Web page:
While hundreds of graduate programs in educational technology exist across the globe, it is still rare to see an emphasis on both edtech innovation and entrepreneurship. Our challenge is to create a customized curricular experience for each of our students given their diverse backgrounds, as well as their unique interests and the outcomes they are seeking from the degree experience.

Not all innovators need a graduate program to support and energize their journey. For those seeking a supportive and established network, a customized learning experience, and multiple resources to support their development, we designed our degree program to fulfill those needs.

The more I shared via blogs, Twitter, or on Artsonia, the more I realized that other teachers wanted to use our movies, lessons, and resources for their classrooms. Knowing that their work could potentially be seen by others beyond our school community raised the bar for my students in motivation and execution. This has energized me personally and my students. It's not a one-way street.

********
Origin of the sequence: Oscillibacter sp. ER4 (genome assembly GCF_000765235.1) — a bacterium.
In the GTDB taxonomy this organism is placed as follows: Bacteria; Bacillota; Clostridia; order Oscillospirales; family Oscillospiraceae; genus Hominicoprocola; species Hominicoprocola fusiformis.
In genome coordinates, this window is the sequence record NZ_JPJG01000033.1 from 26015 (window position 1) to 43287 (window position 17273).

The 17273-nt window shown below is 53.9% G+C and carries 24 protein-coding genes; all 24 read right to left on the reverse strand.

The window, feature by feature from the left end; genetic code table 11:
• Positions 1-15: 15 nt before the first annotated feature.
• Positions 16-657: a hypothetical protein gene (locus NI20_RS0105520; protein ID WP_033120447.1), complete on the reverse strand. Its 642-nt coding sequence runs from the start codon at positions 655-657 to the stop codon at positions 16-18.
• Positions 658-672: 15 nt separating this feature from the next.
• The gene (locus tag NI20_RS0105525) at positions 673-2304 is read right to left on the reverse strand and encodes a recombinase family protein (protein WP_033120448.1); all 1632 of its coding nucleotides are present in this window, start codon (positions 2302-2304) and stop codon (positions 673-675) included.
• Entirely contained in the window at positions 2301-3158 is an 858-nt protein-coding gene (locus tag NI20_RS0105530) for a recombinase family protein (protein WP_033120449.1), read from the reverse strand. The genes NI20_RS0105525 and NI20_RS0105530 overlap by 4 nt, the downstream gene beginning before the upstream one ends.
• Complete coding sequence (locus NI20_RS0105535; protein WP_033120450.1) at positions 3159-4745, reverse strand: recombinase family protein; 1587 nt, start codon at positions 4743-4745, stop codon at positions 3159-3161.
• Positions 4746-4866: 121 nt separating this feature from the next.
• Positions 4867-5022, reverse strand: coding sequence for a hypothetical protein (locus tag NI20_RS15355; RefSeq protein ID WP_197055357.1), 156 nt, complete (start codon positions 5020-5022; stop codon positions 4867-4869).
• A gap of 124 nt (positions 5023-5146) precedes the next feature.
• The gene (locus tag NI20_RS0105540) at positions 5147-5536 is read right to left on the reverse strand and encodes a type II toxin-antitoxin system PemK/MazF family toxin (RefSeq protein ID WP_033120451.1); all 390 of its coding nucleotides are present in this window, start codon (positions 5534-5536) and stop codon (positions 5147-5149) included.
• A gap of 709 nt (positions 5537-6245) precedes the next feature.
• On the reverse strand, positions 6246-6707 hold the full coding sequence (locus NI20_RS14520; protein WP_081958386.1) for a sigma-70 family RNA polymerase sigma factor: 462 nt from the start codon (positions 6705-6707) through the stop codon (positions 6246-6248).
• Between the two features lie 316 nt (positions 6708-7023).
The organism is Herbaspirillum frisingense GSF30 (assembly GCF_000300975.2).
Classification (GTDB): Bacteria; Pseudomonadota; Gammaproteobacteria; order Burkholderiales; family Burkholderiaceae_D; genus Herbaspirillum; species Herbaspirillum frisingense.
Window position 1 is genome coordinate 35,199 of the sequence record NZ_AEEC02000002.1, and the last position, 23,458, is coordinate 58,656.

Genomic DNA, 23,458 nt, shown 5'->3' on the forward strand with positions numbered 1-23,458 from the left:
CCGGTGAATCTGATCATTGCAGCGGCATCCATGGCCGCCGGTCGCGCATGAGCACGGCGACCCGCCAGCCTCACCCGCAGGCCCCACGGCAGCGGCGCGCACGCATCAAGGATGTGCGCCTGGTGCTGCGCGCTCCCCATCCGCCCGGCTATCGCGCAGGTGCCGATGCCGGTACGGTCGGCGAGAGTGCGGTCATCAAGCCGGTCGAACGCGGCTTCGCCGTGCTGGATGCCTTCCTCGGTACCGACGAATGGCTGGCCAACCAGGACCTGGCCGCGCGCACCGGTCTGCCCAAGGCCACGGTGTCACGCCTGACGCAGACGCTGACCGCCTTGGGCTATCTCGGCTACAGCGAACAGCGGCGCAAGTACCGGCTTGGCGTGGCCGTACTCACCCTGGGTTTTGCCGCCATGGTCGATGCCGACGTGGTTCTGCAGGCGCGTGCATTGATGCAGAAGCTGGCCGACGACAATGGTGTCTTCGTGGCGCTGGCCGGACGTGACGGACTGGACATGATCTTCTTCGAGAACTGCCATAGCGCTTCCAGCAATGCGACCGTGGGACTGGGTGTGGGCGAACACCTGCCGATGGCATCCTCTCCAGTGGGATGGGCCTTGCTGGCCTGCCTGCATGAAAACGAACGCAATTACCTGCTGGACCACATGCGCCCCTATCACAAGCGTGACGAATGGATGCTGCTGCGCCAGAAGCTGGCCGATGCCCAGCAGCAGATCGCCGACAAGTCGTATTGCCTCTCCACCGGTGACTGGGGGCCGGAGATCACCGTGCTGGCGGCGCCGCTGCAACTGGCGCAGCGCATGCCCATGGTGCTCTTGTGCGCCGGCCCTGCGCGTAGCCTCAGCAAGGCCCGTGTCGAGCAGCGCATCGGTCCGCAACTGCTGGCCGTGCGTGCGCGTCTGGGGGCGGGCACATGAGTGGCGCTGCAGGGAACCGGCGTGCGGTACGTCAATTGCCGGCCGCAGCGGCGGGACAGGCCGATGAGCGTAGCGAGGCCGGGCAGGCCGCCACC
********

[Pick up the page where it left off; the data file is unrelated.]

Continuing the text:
Six educational innovators to follow

  1. Michael Matera—6th grade world history teacher with expertise in gamification and author of Explore Like a Pirate. TwitterYouTubeWebsite
  2. Trish Fugelsted—K-5 Art Teacher with expertise in STEAM Art. WebsiteTwitterFree art lessons
  3. Dave Burgess—Former teacher; author of Teach Like a Pirate; founder of Dave Burgess Consulting, Inc., a disruptive publishing company specializing in innovative, creative books and professional development. WebsiteTwitter
  4. Alice Keeler—Teacher and Google Certified Innovator, author, keynote speaker, and workshop presenter. WebsiteTwitter
  5. Michael Cohen—Designer and technologist turned educator, also known as the Tech Rabbi. WebsiteYouTube channel
  6. Don Wettrick—Teacher, entrepreneur and founder of StartEdUp. StartEdUp podcastTwitter